The Caribbean Binder

Covers mostly Caribbean but also Latin American issues, contemporary or otherwise.

Haitian Vodou is a religion that is very misunderstood. Slaves were brought to the Caribbean against their will and forbidden to practice their traditional African religions as well as forced to convert to the religion of their masters. The Bond movie/Eurocentric/Americanized viewpoint presents Vodou as an evil, primitive version of witchcraft. But it’s a religion like any other, with a moral code, gods and goddesses. Many ceremonies deal with protection from evil spirits.

In addition, the “voodoo doll” itself has been misconstrued. In Haiti, it was traditional to nail small handmade puppets or dolls to trees near graveyards; these small figures were meant to act as messengers to the spirit world, and contact dead loved ones. It’s safe to imagine that European folks didn’t understand this — and assumed an evil intent behind a doll with nails in its body.

holdthisphoto:

Geoffrey Holder and Carmen Lavallade in Trinidad, 1960
by Fritz Henle

holdthisphoto:

Geoffrey Holder and Carmen Lavallade in Trinidad, 1960

  • by Fritz Henle

(via aguacatera)

Being Black Ain’t So Bad… Dominican Immigrant Women Negotiating Race in Contemporary Italyby Lorgia García-Peña

jmjafrx:

"This article explores questions of racial identity and national belonging through the experience of Dominican women immigrant in contemporary Italy. By means of empirical examination that includes oral interviews of women living in Italy as well as in the Dominican Republic, the author considers the racialization of Dominican identity in relation to Italian national identity. Through the stories of two high-profile Dominican women immigrants in Italy, Denny Méndez (Miss Italy 1996) and Mercedes Frías (Parliament Representative 2006), this article explores how blackness permits Dominicans to be represented within the Italian nation, allowing them to belong, although in an often-conflicting border. This essay facilitates an original transatlantic and multi-disciplinary dialogue that engages discourse analysis of oral interviews as well as various theories on gender, race, ethnicity and migration. Some of the main questions explored in this article are: (1) Why do Dominican women embrace blackness in Italy? (2) How does this new ethnicity, to borrow Stuart Hall’s term, facilitate (trans) migration and dual citizenship for these women? (3) Can they go back as black to the Dominican Republic or must they negotiate a dual yet separate identity?"

(via lati-negros)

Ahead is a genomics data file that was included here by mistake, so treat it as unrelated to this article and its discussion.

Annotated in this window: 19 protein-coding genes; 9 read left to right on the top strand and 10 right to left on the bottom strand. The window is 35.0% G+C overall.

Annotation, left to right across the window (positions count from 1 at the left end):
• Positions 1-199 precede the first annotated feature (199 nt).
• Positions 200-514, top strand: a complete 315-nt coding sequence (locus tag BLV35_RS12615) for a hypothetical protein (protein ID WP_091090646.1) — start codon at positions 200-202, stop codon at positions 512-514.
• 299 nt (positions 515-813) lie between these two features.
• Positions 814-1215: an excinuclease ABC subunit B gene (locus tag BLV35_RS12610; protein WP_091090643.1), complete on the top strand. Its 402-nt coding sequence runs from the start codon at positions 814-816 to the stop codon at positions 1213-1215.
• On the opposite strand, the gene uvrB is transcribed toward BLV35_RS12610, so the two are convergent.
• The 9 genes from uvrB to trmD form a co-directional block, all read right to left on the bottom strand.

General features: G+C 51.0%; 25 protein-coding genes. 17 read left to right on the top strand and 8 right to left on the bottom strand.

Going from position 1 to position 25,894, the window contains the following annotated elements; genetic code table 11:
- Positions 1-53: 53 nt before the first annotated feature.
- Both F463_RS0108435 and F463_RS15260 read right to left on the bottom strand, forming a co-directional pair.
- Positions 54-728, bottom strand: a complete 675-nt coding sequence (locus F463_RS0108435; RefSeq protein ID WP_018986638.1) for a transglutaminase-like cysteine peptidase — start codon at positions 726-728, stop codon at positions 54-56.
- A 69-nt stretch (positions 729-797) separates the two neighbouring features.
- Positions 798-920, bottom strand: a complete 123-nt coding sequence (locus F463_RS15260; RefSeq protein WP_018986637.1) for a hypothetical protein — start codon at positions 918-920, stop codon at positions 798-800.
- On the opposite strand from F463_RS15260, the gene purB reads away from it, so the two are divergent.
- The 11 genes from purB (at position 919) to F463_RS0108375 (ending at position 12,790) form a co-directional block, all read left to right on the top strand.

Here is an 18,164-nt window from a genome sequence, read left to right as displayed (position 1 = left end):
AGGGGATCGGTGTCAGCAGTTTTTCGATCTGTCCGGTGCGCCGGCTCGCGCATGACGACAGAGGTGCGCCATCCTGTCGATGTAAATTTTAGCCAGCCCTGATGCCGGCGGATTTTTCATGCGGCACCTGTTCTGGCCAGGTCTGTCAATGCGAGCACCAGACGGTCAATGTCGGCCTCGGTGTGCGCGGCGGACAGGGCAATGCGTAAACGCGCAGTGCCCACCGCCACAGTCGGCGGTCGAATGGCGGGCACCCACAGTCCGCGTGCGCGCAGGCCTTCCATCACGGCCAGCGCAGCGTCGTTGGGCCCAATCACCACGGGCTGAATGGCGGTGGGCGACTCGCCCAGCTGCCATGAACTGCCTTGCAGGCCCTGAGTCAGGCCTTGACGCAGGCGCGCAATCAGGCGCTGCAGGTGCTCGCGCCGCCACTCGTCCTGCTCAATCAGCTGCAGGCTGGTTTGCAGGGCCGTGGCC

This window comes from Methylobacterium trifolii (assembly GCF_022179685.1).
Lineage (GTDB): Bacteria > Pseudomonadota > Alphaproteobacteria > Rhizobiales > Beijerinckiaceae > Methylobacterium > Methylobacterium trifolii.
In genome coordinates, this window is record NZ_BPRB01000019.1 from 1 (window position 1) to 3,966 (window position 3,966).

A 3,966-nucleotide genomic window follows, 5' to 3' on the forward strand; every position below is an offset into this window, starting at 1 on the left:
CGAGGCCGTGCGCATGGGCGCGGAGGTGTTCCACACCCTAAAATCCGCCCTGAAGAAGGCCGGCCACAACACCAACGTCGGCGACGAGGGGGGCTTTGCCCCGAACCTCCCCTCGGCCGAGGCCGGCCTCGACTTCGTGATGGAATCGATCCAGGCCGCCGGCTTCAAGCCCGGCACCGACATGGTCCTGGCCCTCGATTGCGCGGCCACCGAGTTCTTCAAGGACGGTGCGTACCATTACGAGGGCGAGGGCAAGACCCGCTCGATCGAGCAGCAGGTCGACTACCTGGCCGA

iuyftfitifi:

Cinco Dominicanas en la serie del momento: Orange Is the New Black

"Cinco talentosas Dominicanas que actualmente se encuentran rodando la segunda temporada de "Orange Is The New Black" y que, por cómo terminó la primera, es posible que sus personajes latinos tengan mayor relevancia y profundidad." [x]

(via reclaimingthelatinatag)

Even When We Chill Out, We Rock Out: Spanish Punk, Puerto Rican Hip-Hop And More || Alt. Latino 

fuckyeahlgbtqartists:

TransCuba: Photographer Mariette Pathy Allen Explores a Hidden Havana Subculture

For more than 30 years, New York based photographer and painter Mariette Pathy Allenhas been documenting transgender culture worldwide; in 2004 she won the Lambda Literary Award for her monograph The Gender Frontier. In her new publication, TransCuba, Allen focuses on the transgender community of Cuba, especially its growing visibility and acceptance in a country whose government is transitioning into a more relaxed model of communism under Raúl Castro’s presidency.
 
An excerpt from Mariela Castro Espin, who is the director of the Cuban National Center for Sex Education in Havana, is included in the book: “We dedicate this day to families because we want families to be conscious of their great social responsibility, so that all of our families, all of the people with the great social responsibility of being a parent, realize that their can’t be any form of discrimination in the family, discrimination based in the prejudice that we’ve inherited from dominant societies.”

(via fyqueerlatinxs)

vintagenatgeographic:

St. Pierre, Martinique
National Geographic | December 1965

vintagenatgeographic:

St. Pierre, Martinique

National Geographic | December 1965

vacilandoelmundo:

Saint Lucia
vintagenatgeographic:

A solitary sprinter dashes along surf-scalloped St. Vincent, one of the least visited islands of the Windward islands in the Caribbean
National Geographic | December 1965

vintagenatgeographic:

A solitary sprinter dashes along surf-scalloped St. Vincent, one of the least visited islands of the Windward islands in the Caribbean

National Geographic | December 1965

latinocaribbeanartists:

Arnaldo Roche Rabell
Tenemos que soñar en azul, 1986.
[x]

latinocaribbeanartists:

Arnaldo Roche Rabell

Tenemos que soñar en azul, 1986.

[x]